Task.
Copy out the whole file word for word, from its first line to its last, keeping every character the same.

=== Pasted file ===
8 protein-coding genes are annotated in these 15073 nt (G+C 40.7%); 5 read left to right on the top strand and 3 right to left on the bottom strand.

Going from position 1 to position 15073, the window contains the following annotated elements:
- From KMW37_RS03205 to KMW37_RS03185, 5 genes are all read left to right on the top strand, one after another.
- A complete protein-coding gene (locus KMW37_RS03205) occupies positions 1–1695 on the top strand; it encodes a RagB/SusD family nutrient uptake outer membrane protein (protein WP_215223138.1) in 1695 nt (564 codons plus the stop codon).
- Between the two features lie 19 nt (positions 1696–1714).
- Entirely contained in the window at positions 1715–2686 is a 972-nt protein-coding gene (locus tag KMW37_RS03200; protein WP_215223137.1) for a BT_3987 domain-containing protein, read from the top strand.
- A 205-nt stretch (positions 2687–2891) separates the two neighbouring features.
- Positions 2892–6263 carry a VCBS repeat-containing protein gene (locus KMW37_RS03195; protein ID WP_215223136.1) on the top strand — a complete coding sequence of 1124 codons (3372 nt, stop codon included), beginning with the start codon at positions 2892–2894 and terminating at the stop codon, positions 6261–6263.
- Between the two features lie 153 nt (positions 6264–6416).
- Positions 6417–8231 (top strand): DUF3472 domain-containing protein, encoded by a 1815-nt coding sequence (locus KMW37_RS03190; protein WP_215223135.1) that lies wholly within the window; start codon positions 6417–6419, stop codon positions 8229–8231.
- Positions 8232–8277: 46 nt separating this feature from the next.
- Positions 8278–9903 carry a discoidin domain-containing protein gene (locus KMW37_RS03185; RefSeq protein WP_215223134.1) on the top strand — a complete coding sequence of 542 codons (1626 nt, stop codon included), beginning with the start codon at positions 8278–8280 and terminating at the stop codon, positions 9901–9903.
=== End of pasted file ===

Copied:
8 protein-coding genes are annotated in these 15073 nt (G+C 40.7%); 5 read left to right on the top strand and 3 right to left on the bottom strand.

Going from position 1 to position 15073, the window contains the following annotated elements:
- From KMW37_RS03205 to KMW37_RS03185, 5 genes are all read left to right on the top strand, one after another.
- A complete protein-coding gene (locus KMW37_RS03205) occupies positions 1–1695 on the top strand; it encodes a RagB/SusD family nutrient uptake outer membrane protein (protein WP_215223138.1) in 1695 nt (564 codons plus the stop codon).
- Between the two features lie 19 nt (positions 1696–1714).
- Entirely contained in the window at positions 1715–2686 is a 972-nt protein-coding gene (locus tag KMW37_RS03200; protein WP_215223137.1) for a BT_3987 domain-containing protein, read from the top strand.
- A 205-nt stretch (positions 2687–2891) separates the two neighbouring features.
- Positions 2892–6263 carry a VCBS repeat-containing protein gene (locus KMW37_RS03195; protein ID WP_215223136.1) on the top strand — a complete coding sequence of 1124 codons (3372 nt, stop codon included), beginning with the start codon at positions 2892–2894 and terminating at the stop codon, positions 6261–6263.
- Between the two features lie 153 nt (positions 6264–6416).
- Positions 6417–8231 (top strand): DUF3472 domain-containing protein, encoded by a 1815-nt coding sequence (locus KMW37_RS03190; protein WP_215223135.1) that lies wholly within the window; start codon positions 6417–6419, stop codon positions 8229–8231.
- Positions 8232–8277: 46 nt separating this feature from the next.
- Positions 8278–9903 carry a discoidin domain-containing protein gene (locus KMW37_RS03185; RefSeq protein WP_215223134.1) on the top strand — a complete coding sequence of 542 codons (1626 nt, stop codon included), beginning with the start codon at positions 8278–8280 and terminating at the stop codon, positions 9901–9903.